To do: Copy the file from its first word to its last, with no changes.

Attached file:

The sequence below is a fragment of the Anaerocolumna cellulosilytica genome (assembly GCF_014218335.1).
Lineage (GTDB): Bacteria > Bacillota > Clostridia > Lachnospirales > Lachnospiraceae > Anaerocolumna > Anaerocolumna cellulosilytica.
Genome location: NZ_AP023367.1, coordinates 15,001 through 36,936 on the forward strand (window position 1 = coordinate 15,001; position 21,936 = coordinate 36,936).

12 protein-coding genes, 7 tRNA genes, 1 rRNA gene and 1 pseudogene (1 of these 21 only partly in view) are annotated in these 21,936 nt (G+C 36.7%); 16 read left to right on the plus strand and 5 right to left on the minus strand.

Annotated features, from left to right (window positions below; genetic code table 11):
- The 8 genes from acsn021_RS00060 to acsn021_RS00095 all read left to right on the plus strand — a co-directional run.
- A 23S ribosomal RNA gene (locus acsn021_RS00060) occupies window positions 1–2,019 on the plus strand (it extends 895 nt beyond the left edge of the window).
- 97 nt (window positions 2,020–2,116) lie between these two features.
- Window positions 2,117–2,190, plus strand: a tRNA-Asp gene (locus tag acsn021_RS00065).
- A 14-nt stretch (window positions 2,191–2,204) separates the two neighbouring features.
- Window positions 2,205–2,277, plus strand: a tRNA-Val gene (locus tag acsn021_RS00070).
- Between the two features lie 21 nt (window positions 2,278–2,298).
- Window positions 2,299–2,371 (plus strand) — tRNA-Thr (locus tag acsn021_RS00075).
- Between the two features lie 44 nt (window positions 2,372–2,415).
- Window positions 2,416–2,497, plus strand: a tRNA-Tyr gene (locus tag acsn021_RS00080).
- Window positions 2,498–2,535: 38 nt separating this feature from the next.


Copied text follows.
The sequence below is a fragment of the Anaerocolumna cellulosilytica genome (assembly GCF_014218335.1).
Lineage (GTDB): Bacteria > Bacillota > Clostridia > Lachnospirales > Lachnospiraceae > Anaerocolumna > Anaerocolumna cellulosilytica.
Genome location: NZ_AP023367.1, coordinates 15,001 through 36,936 on the forward strand (window position 1 = coordinate 15,001; position 21,936 = coordinate 36,936).

12 protein-coding genes, 7 tRNA genes, 1 rRNA gene and 1 pseudogene (1 of these 21 only partly in view) are annotated in these 21,936 nt (G+C 36.7%); 16 read left to right on the plus strand and 5 right to left on the minus strand.

Annotated features, from left to right (window positions below; genetic code table 11):
- The 8 genes from acsn021_RS00060 to acsn021_RS00095 all read left to right on the plus strand — a co-directional run.
- A 23S ribosomal RNA gene (locus acsn021_RS00060) occupies window positions 1–2,019 on the plus strand (it extends 895 nt beyond the left edge of the window).
- 97 nt (window positions 2,020–2,116) lie between these two features.
- Window positions 2,117–2,190, plus strand: a tRNA-Asp gene (locus tag acsn021_RS00065).
- A 14-nt stretch (window positions 2,191–2,204) separates the two neighbouring features.
- Window positions 2,205–2,277, plus strand: a tRNA-Val gene (locus tag acsn021_RS00070).
- Between the two features lie 21 nt (window positions 2,278–2,298).
- Window positions 2,299–2,371 (plus strand) — tRNA-Thr (locus tag acsn021_RS00075).
- Between the two features lie 44 nt (window positions 2,372–2,415).
- Window positions 2,416–2,497, plus strand: a tRNA-Tyr gene (locus tag acsn021_RS00080).
- Window positions 2,498–2,535: 38 nt separating this feature from the next.